A country’s history is discovered in its songs.
Music mobilizes mortals. Estonia lacks military might and has always been surrounded by much larger countries with intimidating armies. Russia, Germany, and Sweden all vied for its control, creating a tug of war that lasted centuries. Tough times. Inspired by the fall of the Iron Curtain, Estonia symbolically overcame its final suppressor, the U.S.S.R., when country-wide choir jam-bands launched their Singing Revolution. A Baltic Woodstock. Here, choirs outrank sports as a national pastime—some attracting as many as 30,000 singers. Song festival fairgrounds, with their signature bandshell arches, are everywhere.
After 50 years of Soviet repression, in August, 1989, two million Baltic citizens, including people from neighboring Latvia and Lithuania, created an unbroken 350-mile human chain linking the countries in their call for freedom. The likeminded people clutched hands, and changed their destiny. Estonia, where medieval meets modern, sang itself free. The three original flags of the Baltics had been outlawed with possession punishable by prison and torture. Swiftly, these flags—hidden inside walls and ovens for decades—began waving all over the country. The keynote battle-charge song, My Fatherland is My Love, has since become an unofficial national anthem.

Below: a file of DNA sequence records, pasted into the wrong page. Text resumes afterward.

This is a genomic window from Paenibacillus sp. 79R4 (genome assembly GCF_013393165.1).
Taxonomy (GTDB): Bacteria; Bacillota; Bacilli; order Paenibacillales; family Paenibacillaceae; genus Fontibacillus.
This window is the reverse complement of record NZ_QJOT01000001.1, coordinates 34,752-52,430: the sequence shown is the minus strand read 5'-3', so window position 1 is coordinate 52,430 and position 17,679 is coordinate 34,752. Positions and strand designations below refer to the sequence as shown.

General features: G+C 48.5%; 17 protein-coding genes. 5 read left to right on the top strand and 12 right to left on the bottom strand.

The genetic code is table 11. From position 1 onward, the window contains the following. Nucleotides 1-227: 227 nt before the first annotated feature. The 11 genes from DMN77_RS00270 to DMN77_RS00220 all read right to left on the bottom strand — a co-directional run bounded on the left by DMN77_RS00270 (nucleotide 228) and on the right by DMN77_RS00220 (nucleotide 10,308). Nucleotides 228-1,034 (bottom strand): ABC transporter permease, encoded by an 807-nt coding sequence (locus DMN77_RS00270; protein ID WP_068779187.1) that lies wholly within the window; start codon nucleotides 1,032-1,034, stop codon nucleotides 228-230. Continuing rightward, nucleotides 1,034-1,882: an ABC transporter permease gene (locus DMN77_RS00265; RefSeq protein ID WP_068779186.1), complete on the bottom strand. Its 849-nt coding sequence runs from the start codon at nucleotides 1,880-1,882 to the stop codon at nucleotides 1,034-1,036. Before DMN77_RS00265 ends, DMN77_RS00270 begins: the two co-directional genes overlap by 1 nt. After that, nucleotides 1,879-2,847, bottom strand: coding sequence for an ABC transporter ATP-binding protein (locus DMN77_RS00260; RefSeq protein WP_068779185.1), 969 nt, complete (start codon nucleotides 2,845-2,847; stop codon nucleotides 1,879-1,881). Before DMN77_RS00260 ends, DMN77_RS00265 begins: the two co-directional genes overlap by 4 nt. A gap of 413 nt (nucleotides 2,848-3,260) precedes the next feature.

We’re all hooked on songs. While in Estonia, I asked several street-strolling locals to sing for me, and true to form, they obliged. One woman sang the entire unofficial anthem as we stood on an empty sidewalk. This fallout of the Baltic Singing Revolution made me wonder, what would the U.S. choose if it needed a new anthem to sing its way out of a real jam? Won’t Back Down, Born in the USA, American Woman, Highway to Hell, Don’t Stop Believin’?